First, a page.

Trigger warnings are an insidious threat to academic freedom

Oxford University law students have asked to be protected from distressing material that may crop up in their studies of the criminal law. Lecturers have been told that they must issue “trigger warnings” before lecturing on subjects that may – it is claimed – lead vulnerable students into depressive episodes or even suicide. Students thus forewarned can either steel themselves to what follows, or, as some are now doing, skip the lecture altogether. The directive is primarily aimed at students studying criminal law.

When the story was published at the weekend I tweeted that Oxford students seemed delicate flowers. 

Early Purple Orchid (Orchis Mascula)

Did they really think that studying the law was just about the Leasehold Enfranchisement Reform Act 1967? Giorgia Litwin, an Oxford law student and a strong supporter of such warnings described this as a “Twitter hate campaign.”

On the face of it the students’ pressure for “trigger warnings” sounds perfectly reasonable. The more moderate advocates, as represented by Ms Litwin, argue that the warnings are not intended to prevent people being offended, they are a proportionate response to the fact that some students will suffer real trauma when they learn the terrible facts of some criminal cases. Very few law lecturers want to upset their students, so to give a brief warning before discussing the details of the case law on sexual offences is nothing to which anyone could reasonably object.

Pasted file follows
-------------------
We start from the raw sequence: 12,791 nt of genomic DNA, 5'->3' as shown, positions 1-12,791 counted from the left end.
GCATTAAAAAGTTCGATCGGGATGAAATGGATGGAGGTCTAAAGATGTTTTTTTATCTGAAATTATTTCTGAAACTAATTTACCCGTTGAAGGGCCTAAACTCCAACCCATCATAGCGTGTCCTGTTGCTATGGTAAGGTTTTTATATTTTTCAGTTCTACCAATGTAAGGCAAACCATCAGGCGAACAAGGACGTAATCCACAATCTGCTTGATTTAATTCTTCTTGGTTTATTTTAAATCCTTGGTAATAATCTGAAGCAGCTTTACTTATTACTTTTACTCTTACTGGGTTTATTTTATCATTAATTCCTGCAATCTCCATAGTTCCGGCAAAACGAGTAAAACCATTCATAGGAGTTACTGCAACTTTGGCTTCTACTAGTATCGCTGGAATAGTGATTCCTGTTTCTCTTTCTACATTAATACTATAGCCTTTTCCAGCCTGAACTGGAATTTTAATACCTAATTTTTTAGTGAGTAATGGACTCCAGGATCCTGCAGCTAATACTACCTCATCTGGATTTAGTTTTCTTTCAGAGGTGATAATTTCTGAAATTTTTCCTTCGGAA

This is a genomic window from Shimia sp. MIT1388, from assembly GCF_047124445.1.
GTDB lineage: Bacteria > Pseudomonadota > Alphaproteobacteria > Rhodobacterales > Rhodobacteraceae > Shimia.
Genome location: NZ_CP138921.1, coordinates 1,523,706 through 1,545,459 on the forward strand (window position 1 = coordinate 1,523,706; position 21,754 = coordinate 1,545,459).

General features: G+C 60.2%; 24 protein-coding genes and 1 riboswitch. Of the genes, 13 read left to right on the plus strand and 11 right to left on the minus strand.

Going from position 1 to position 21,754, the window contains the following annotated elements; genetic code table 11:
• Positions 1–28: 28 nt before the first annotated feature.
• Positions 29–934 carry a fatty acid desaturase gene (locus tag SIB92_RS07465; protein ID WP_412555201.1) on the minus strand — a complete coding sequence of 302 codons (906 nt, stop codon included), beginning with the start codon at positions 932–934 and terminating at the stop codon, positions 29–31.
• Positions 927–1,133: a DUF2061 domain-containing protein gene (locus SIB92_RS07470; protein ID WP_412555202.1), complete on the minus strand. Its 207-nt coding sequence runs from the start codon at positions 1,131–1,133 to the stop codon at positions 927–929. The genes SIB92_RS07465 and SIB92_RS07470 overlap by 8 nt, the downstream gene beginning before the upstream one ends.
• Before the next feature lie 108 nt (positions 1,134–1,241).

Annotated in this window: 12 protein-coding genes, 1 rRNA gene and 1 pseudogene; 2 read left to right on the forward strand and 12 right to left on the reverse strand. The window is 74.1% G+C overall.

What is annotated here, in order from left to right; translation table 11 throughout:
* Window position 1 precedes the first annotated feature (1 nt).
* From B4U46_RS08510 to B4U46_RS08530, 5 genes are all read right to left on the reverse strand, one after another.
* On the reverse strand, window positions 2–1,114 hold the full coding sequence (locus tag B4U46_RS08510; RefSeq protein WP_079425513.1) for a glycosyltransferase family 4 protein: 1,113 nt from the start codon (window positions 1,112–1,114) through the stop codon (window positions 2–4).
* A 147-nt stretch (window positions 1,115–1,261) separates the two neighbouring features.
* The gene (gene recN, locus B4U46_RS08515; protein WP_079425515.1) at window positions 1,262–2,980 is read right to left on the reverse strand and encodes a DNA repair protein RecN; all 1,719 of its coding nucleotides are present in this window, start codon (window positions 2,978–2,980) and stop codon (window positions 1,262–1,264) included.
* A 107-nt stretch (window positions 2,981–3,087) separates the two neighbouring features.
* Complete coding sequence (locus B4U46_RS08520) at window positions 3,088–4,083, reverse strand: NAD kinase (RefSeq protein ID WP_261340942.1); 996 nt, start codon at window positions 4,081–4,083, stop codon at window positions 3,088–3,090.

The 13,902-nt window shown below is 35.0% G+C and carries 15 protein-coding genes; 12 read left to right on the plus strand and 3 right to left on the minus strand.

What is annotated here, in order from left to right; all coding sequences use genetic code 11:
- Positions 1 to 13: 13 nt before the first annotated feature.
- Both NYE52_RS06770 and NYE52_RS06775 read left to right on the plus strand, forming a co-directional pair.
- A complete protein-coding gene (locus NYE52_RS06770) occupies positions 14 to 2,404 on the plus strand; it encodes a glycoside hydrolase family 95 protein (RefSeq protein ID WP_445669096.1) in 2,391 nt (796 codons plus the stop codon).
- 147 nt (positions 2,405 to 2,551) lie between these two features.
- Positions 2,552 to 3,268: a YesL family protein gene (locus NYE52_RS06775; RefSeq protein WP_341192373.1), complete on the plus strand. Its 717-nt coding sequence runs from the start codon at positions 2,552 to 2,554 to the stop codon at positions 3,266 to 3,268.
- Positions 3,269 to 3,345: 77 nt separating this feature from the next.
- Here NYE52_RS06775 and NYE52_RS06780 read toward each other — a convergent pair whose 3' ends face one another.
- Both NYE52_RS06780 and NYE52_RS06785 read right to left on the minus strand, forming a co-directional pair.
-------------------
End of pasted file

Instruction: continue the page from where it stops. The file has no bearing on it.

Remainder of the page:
But universities should resist the pressure. Trigger warnings will do little to protect the vulnerable and the growing demand for them constitutes a real and insidious threat to academic freedom.

Anyone hoping to study law knows before they start that criminal law is an unavoidable part of the syllabus. Many lawyers can be rather sniffy about the criminal law: there isn’t much money to be made from it and many would rather spend their time drafting international collateral securities. Nevertheless, it is universally accepted, and for very good reasons, that to qualify as a lawyer, or even to pass a law degree, you need a basic grounding in criminal law. A lawyer who knows nothing about about criminal law would be the equivalent of a doctor knowing nothing about blood, and gaining a law degree without studying criminal law would be like achieving an MB without ever opening a cadaver.

Learning the criminal law involves hearing and reading about people behaving nastily, and sometimes quite unspeakably to each other. Indeed, for many that is part of its appeal. After a few hours struggling with fee simples and resulting trusts, most law students find it a great relief to read about the robbers, murderers and rapists who populate the racier pages of the Criminal Appeal Reports. As every great novelist knows, greed, lust and sin of all kind is generally fascinating, even when it is disturbing to read about.